For Marco Rubio and John Kasich, the current anti-Trump cabal whereby every surviving candidate takes on the Donald in different states via a division of labor that involves tactical cooperation is a no-brainer. Both of these dudes face possible extinction in winner-take-all home-state primaries on March 15 in which they’ll need every anti-Trump vote. More fundamentally, they are in third and fourth place in total delegates. Rubio, in particular, is no longer in a position to insist on consolidation of non-Trump voters under his banner. But for Ted Cruz, the cabal forces a tough decision. He’s not in a position to stop Trump on his own. But if he cooperates with Rubio and Kasich and a Republican Establishment that despises him nearly as much as it does Trump, he could be enabling his own demise down the road and thwarting his own efforts to seize the party for the more militant elements of the conservative movement.
At the moment, Team Cruz is focused on the short-term challenge of winning in three states that vote tomorrow: Kansas, Kentucky, and Louisiana. The first two are closed caucuses with long-passed cutoffs for reregistration to change party affiliation — probably the least hospitable environment for Donald Trump’s campaign. And Louisiana is a closed primary in a state where Cruz has been running a relatively strong second to Trump in the polls. If the mauling of Trump in the Fox News debate in Detroit Thursday night produced lasting damage to his candidacy, it should begin to show up in these states.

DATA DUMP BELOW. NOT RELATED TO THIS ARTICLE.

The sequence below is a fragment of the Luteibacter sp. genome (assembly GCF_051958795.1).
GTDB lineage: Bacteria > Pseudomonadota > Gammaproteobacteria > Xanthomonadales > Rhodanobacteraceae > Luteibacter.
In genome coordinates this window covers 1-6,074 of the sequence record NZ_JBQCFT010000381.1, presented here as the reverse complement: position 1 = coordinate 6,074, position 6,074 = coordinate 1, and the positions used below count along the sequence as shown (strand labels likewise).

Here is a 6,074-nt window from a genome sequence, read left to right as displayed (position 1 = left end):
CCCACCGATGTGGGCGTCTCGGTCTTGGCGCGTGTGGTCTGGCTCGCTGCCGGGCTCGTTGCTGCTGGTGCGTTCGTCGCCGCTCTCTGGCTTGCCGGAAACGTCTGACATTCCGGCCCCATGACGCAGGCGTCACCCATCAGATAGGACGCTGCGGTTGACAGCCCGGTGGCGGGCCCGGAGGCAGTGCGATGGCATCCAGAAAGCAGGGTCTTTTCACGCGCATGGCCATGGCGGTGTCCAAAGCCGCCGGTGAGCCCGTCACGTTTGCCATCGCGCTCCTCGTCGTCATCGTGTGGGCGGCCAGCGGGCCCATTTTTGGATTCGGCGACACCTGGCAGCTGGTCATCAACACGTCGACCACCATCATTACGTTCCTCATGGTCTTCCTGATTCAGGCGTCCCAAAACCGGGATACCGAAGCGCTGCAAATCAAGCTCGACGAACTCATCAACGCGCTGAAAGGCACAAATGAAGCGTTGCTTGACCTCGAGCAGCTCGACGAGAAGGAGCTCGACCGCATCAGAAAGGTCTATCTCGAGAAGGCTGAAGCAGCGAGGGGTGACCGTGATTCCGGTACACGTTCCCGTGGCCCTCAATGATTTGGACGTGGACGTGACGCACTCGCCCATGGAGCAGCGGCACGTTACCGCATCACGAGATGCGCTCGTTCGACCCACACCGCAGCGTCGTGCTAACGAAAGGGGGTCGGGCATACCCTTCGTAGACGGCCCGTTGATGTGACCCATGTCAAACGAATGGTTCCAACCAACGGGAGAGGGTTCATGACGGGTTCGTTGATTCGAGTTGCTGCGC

But assuming March 6 goes well for Cruz, the strategic dilemmas begin. Sure, he’ll go for the gold in Mississippi and Idaho on March 8. But does he take a dive the same day in Michigan, where he’s been running even with Rubio and well ahead of Kasich? And does he entirely pull his campaign out of Florida and Ohio on March 15 to maximize the home-state cabal boys’ odds of beating Trump? Presumably he will, but he could wake up on March 16 to find his delegate advantage greatly reduced, and with the remaining list of Cruz Country states on the calendar looking mighty slim.
Looking ahead to the potential “contested convention” that is the anti-Trump cabal’s strategic linchpin, Cruz’s main leverage is the possibility that he could put Trump over the top on a second ballot if he is prematurely cast aside by the Establishment folk. He could even position himself as a “unity candidate” whose views on immigration and national security are closer to Trump’s than any other available candidate’s. More likely he’ll be the odd man out in whatever decisions the Establishment makes, having already burned his bridges to Trump’s insurgency to a smoking cinder. Right now the candidate running second to Trump seems doomed to failure whichever way he — or the worm — turns. His consolation will be that, like Rubio, he’s still very young, and, unlike Rubio, he hasn’t given up his Senate seat to participate in this wild presidential nominating contest.